Zinoviev and Kamenev are two profoundly different types. Zinoviev is an agitator. Kamenev a propagandist. Zinoviev was guided in the main by a subtle political instinct. Kamenev was given to reasoning and analyzing. Zinoviev was always inclined to fly off at a tangent. Kamenev, on the contrary, erred on the side of excessive caution. Zinoviev was entirely absorbed by politics, cultivating no other interests and appetites. In Kamenev there sat a sybarite and a aesthete. Zinoviev was vindictive. Kamenev was good nature personified.
I do not know what their mutual relations were in emigration. In 1917 they were brought close together for a time by their opposition to the October revolution. In the first few years after the victory, Kamenev's attitude toward Zinoviev was rather ironical. They were subsequently drawn together by their opposition to me, and later, to Stalin. Throughout the last thirteen years of their lives, they marched side by side and their names were always mentioned together.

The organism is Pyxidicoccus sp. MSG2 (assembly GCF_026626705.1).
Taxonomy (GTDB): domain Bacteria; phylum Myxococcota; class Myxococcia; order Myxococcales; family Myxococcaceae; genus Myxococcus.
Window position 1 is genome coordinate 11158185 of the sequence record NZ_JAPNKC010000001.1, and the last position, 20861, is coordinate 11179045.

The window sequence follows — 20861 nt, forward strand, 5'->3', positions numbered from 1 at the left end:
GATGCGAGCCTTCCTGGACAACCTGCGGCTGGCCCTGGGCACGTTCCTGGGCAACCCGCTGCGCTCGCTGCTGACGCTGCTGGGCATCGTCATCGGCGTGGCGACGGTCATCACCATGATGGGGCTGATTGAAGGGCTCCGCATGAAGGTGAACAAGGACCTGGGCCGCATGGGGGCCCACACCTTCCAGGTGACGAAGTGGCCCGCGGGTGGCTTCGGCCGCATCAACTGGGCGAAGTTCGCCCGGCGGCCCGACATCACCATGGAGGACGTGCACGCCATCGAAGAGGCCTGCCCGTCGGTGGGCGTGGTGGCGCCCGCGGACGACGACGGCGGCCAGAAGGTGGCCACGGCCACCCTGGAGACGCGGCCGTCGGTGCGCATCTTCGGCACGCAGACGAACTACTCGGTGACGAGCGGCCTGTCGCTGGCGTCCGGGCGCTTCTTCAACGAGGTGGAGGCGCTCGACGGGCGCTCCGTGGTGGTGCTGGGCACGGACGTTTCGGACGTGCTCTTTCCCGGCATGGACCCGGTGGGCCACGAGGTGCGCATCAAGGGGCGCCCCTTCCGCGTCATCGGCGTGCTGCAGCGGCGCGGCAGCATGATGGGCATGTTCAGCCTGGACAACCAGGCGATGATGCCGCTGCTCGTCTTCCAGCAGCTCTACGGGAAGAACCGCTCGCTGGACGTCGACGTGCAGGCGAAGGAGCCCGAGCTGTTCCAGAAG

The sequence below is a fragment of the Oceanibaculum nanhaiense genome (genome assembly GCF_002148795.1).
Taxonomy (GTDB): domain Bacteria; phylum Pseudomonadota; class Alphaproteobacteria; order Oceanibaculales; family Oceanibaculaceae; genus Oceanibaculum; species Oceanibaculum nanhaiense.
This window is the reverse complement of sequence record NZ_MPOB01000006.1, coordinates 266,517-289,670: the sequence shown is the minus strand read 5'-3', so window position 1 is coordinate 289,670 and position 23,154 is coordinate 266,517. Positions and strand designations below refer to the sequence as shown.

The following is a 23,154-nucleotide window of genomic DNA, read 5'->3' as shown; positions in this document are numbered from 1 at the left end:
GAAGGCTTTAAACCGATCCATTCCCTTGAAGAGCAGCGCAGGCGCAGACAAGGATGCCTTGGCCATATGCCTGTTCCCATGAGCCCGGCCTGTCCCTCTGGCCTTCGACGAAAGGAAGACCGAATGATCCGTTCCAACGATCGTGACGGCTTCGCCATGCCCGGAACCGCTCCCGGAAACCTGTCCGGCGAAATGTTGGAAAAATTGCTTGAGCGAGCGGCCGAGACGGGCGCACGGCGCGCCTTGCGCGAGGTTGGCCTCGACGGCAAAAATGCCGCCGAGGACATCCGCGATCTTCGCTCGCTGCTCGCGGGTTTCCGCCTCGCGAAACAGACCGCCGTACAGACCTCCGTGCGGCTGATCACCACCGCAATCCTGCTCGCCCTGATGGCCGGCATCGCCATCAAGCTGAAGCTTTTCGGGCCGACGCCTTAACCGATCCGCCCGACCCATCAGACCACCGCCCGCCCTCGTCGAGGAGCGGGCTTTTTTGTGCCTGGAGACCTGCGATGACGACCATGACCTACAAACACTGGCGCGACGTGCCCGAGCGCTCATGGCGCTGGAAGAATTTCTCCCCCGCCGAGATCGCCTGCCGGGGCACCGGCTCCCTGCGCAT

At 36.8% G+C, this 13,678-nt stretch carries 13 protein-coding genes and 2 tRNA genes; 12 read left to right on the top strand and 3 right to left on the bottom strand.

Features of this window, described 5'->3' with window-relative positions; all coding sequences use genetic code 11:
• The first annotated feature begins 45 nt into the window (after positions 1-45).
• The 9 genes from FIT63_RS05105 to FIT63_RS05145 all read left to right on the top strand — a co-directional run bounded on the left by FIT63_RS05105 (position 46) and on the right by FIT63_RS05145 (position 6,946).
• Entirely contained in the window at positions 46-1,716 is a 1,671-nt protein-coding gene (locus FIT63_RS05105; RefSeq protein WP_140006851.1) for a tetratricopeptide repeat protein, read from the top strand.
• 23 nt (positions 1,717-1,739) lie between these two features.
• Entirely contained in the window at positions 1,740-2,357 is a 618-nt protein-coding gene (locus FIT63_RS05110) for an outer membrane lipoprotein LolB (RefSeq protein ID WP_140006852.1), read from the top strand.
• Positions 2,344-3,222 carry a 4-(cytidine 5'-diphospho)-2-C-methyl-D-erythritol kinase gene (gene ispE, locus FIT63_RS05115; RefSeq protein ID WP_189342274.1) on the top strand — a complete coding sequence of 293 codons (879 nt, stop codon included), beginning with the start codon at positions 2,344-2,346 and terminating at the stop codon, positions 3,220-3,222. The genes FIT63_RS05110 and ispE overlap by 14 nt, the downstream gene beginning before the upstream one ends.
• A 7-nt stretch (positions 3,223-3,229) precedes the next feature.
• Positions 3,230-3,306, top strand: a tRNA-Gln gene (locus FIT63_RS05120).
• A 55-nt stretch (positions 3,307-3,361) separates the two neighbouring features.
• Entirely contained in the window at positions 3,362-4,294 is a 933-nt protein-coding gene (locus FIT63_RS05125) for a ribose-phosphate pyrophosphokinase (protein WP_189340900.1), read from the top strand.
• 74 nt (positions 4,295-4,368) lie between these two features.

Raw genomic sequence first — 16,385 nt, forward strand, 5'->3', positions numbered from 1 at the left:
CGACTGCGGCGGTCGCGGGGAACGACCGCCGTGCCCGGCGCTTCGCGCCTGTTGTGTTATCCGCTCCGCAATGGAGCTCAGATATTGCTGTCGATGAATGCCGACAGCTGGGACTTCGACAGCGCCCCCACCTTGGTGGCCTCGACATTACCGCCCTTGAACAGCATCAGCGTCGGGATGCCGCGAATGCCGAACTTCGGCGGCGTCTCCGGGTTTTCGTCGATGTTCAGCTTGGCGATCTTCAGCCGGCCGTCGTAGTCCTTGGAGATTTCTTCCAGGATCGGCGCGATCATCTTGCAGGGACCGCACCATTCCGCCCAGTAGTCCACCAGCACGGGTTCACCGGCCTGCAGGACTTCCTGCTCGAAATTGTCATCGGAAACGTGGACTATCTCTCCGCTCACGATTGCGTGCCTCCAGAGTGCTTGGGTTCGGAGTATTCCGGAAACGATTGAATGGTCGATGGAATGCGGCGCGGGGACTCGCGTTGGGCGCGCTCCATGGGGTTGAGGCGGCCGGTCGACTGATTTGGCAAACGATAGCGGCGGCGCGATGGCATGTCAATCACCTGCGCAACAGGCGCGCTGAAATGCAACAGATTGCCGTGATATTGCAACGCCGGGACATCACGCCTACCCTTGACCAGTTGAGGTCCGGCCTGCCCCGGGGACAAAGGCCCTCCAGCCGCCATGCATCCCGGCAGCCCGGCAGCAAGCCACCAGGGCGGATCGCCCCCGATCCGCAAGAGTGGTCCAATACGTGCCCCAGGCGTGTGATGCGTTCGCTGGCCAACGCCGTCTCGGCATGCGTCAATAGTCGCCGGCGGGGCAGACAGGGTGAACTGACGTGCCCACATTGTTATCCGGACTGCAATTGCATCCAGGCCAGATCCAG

With all their individual differences, outside of their common schooling gained by them in emigration under Lenin's guidance, they were endowed with almost an identical range of intellect and will. Kamenev's analytical capacity served to compliment Zinoviev's instinct; and they would jointly explore for a common decision. Both of them were deeply and unreservedly devoted to the cause of socialism. Such is the explanation for their tragic union.
(6) Lev Kamenev, speech at his trial (August, 1936)
I Kamenev, together with Zinoviev and Trotsky, organised and guided this conspiracy. My motives? I had become convinced that the party's - Stalin's policy - was successful and victorious. We, the opposition, had banked on a split in the party; but this hope proved groundless. We could no longer count on any serious domestic difficulties to allow us to overthrow. Stalin's leadership we were actuated by boundless hatred and by lust of power.
(7) The Observer, (23rd August, 1936)